# Square root series convergence or divergence?

I'm trying to show whether the series $$\sum_{n=1}^{\infty} \sqrt{n+1} - \sqrt{n}$$ converges or diverges using the direct comparison test.

Attempt:

$$\sqrt{n+1} - \sqrt{n} = \sqrt{n}\Big(\sqrt{1+ \frac{1}{n}} - 1\Big)$$.

Then for positive $$t$$ we have $$1 < \sqrt{1+t} < 1 + \frac{t}{2}$$, because we have $$(1 + \frac{t}{2})^{2} > 1 + t$$.

Therefore we have $$0 < \sqrt{n}\Big(\sqrt{1 + \frac{1}{n}} - 1\Big) < \frac{1}{2 \sqrt{n}}$$.

Now I know $$\frac{1}{2 \sqrt{n}}$$ diverges. But I'm not sure I can claim the original series diverges since for the Direct comparison test to apply I have to show the original series is greater than a divergent series?

Thanks.

• Isn't $$\sum_{k=1}^n \sqrt {k+1} - \sqrt k = \sqrt {n+1} - 1$$ ?? Nov 16, 2019 at 10:56

## 3 Answers

Directly with a known test:

$$\sqrt{n+1}-\sqrt n=\frac1{\sqrt{n+1}+\sqrt n}\ge\frac1{\sqrt{2n}+\sqrt n}=\frac1{\sqrt2+1}\cdot\frac1{\sqrt n}$$

and the last one is a sequence whose infinite series diverges as a scalar multiple of the divergent series $$\;\sum\limits_{n=1}^\infty\cfrac1{\sqrt n}\;$$ ...and now use the comparison test for positive series.

Another way: observe that

$$S_k:=\sum_{n=1}^k(\sqrt{n+1}-\sqrt n)=\left(\sqrt2-\sqrt1\right)+\left(\sqrt3-\sqrt2\right)+\ldots+\left(\sqrt{k+1}-\sqrt k\right)=$$

$$=\sqrt{k+1}-1\xrightarrow[k\to\infty]{}\infty$$

and this means the sequence of partial sums of the series diverges to $$\;\infty\;$$ and thus so does the infinite series.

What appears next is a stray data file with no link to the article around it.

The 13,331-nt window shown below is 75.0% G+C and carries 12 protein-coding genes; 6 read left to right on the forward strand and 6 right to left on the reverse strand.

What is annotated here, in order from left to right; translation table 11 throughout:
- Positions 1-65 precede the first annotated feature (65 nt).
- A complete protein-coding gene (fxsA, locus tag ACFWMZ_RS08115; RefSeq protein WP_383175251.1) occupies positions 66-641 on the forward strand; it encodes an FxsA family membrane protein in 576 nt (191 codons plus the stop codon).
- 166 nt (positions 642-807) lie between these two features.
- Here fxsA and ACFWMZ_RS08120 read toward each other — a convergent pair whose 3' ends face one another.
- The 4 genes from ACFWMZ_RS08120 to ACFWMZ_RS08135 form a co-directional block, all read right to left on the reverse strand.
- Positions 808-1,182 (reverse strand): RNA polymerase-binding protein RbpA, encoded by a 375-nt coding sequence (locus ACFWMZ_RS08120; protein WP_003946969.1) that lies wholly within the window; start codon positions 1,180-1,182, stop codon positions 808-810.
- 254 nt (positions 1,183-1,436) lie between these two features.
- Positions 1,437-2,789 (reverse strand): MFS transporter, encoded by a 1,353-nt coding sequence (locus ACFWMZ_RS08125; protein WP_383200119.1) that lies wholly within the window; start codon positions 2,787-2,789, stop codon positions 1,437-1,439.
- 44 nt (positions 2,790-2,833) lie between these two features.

We can use that

$$\sqrt{n}\left(\sqrt{1+ \frac{1}{n}} - 1\right) \sim \sqrt{n} \cdot\frac1{2n}=\frac1{2\sqrt n}$$

and then conclude by limit comparison test.

As an alternative we can use that

$$\sqrt{1+ \frac{1}{n}} \ge 1+ \frac{1}{2n}-\frac{1}{8n^2}$$

and conclude by direct comparison test.

• I haven't covered the limit comparison test yet, so was wondering If i can conclude someway using direct comparison test or p-test. I think I'm nearly there except for the above issue. Nov 16, 2019 at 10:58
• @AnalysisLearner Take a look to it because it allows to solve many problem in a simpler way.
– user
Nov 16, 2019 at 10:59
• @AnalysisLearner I add an alternative by direct comparison test.
– user
Nov 16, 2019 at 11:00
• Thanks I'll take a look. I keep seeing everyone posting this $\sim$ sign. What does it means? Nov 16, 2019 at 11:08
• @AnalysisLearner We have $a_n=\sqrt{n + 1} - \sqrt{n}$ and $b_n=\frac{1}{2 \sqrt{n}}$ then $$\frac{a_n}{b_n}=\frac{\sqrt{n + 1} - \sqrt{n}}{\frac{1}{2 \sqrt{n}}} \to \frac12$$
– user
Nov 16, 2019 at 12:18

Actually, we have $$\sqrt{n+1}-\sqrt n=\frac1{\sqrt{n+1}+\sqrt n}\sim_{n\to\infty}\frac1{2\sqrt n}$$ and the latter diverges, so the former does too.

Added:

I'll show why it two series $$\sum_n a_n$$ and $$\sum_n b_n$$ have asymptotically equivalent (ultimately) positive terms, and if one of them diverges, the other diverges too.

Indeed,suppose $$\sum_n b_n$$ diverges. By definition of equivalence, $$\lim_{n\to\infty}\dfrac{a_n}{b_n}=1$$, so for any $$\varepsilon>0$$, there exists an integer $$N_0$$ such that \begin{align} &&1-\varepsilon<\frac{a_n}{b_n}&<1+\varepsilon&&\text{ for all }\quad n\ge N_0\qquad \\ &\text{whence, as }\; b_n>0, &a_n&>(1-\varepsilon)b_n&&\text{ for all }\quad n\ge N_0, \end{align} which by the comparison test, implies that $$\sum_n a_n$$ diverges, just like the series $$(1-\varepsilon)\sum_n b_n$$.

• why can we claim that the former diverges just because the latter does? What test is this using? As you see, I get to the same value of $\frac{1}{2\sqrt{n}}$ but I wasn't sure if/why I could claim divergence of the former... Nov 16, 2019 at 11:03
• @AnalysisLearner: I've added a proof of divergence. Is that clearer? Nov 16, 2019 at 19:09